Writing Letchworth's war: developing a sense of the local within historical fiction through primary sources

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Jon Grant and Dan Townsend, last updated: 27th June 2014

Writing Letchworth's war: developing a sense of the local within historical fiction through primary sources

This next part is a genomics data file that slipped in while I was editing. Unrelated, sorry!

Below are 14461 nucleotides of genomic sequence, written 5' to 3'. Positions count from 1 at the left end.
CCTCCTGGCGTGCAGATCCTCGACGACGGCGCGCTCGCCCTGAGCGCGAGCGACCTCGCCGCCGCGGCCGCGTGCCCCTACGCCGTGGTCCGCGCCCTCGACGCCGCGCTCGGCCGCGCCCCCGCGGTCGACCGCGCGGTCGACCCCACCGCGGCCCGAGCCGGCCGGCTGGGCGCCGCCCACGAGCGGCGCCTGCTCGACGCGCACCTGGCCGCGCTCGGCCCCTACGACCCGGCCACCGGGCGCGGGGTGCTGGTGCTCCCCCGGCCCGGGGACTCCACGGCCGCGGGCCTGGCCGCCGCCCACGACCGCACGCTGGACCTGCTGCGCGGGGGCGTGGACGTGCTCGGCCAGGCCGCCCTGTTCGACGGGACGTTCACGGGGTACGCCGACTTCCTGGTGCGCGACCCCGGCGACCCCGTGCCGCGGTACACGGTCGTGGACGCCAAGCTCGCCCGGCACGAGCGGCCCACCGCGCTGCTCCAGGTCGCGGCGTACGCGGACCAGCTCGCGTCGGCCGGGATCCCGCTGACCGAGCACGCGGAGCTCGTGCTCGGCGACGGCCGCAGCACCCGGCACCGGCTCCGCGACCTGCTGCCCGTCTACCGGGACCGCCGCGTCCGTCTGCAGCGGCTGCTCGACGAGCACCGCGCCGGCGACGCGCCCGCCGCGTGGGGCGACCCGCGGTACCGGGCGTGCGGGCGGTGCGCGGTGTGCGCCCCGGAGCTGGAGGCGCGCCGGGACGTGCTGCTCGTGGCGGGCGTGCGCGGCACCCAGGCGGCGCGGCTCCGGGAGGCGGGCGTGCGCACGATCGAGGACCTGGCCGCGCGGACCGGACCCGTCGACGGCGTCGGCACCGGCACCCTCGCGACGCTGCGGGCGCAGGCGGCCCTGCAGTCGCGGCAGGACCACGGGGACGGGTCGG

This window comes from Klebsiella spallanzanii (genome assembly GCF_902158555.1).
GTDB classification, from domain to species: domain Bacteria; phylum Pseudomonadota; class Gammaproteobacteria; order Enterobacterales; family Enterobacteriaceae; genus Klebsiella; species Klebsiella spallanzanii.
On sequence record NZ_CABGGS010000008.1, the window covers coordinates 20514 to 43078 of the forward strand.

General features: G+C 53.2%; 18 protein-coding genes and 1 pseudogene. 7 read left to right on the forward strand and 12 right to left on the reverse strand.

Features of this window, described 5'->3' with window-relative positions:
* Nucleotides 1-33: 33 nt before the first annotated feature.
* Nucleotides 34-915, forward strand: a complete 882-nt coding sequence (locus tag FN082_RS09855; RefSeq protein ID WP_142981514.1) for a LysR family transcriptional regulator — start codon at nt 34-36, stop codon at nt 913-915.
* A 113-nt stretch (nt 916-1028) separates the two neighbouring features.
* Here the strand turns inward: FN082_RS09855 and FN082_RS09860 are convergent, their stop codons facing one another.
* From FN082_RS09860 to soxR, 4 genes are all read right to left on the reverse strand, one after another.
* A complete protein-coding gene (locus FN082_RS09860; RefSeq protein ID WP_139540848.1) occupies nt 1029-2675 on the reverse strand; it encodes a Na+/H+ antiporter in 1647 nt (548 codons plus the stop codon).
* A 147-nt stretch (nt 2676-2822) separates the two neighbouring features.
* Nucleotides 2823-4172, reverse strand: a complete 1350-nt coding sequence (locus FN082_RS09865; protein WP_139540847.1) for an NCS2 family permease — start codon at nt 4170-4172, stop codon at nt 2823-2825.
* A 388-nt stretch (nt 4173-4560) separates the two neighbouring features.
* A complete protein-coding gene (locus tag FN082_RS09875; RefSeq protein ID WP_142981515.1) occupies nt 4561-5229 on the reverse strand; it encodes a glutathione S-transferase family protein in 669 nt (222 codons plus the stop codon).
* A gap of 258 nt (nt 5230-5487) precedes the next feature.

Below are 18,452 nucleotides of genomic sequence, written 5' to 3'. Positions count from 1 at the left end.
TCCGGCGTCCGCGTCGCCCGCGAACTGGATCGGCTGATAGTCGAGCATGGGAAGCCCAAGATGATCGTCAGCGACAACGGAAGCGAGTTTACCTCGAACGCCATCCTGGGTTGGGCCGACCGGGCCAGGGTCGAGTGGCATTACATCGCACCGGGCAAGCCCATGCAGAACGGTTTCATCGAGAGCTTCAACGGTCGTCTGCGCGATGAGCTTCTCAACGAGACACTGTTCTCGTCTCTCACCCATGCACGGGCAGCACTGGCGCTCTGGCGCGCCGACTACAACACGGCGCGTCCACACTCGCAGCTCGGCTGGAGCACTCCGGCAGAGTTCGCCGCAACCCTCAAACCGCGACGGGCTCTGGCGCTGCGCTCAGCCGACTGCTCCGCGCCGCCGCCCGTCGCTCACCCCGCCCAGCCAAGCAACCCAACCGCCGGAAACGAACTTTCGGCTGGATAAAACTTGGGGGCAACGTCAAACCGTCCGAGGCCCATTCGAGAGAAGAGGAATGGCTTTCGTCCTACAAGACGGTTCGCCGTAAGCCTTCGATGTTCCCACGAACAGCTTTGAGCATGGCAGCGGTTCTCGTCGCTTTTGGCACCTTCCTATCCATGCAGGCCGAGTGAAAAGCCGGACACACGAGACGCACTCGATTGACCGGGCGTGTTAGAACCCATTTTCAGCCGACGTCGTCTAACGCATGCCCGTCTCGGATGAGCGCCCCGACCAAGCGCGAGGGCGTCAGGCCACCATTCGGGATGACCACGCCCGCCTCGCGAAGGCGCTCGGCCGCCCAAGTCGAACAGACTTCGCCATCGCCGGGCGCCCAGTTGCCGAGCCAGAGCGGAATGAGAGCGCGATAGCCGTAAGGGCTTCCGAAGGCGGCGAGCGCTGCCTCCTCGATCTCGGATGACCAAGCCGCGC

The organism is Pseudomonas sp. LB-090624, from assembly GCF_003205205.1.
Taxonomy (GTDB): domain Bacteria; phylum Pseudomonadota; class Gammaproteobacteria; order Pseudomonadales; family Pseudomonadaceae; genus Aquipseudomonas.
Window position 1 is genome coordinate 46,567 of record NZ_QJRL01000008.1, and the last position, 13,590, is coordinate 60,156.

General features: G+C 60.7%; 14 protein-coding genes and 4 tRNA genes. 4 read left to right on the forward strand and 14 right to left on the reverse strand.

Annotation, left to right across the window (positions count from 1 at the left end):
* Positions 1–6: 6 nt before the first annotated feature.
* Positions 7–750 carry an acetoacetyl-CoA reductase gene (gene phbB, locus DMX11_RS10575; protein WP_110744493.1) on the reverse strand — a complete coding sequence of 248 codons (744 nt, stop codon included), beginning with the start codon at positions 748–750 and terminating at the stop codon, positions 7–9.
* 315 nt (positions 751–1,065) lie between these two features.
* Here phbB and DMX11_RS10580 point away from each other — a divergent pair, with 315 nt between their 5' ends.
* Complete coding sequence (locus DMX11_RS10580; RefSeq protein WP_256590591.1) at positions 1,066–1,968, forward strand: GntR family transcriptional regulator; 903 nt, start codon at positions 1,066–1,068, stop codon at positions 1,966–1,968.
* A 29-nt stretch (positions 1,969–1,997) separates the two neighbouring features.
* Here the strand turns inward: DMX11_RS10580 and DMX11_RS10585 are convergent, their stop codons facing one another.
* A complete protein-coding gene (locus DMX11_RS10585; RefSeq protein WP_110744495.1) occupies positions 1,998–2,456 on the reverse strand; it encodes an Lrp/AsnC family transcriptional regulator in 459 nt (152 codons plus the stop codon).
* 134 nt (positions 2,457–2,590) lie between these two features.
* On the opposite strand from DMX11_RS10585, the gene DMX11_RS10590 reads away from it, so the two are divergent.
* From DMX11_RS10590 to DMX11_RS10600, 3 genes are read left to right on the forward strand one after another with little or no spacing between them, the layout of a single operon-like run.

Local history, historical fiction, and one of the most significant events of the twentieth century come together in this article as Jon Grant and Dan Townsend suggest a way to enable students to produce better historical fiction and improve their understanding of the history of their own area. They develop the work on historical fiction contributed by others to this journal by creating links with a local historian and museum; as a result, their students produce fiction which is grounded in its period and has an authentic story to tell. In their work with sources, their students learn to identify useful evidence, knowing that they have a real purpose to which it  can be put. Grant and Townshend also discuss the problem of simplification in working with sources, ensuring that students have enough to look at to enable them to arrive at a sense of period without being overwhelmed by the sheer quantity of sources available. The results are pleasing to both history and English departments, and eliminate some of the more common anachronistic errors to which students are prone. The editors would like to thank Ros Allwood at North Hertfordshire District Council, and Sian Woodward at Letchworth Museum and Art Gallery, for permission to reproduce some of the sources used in this enquiry.

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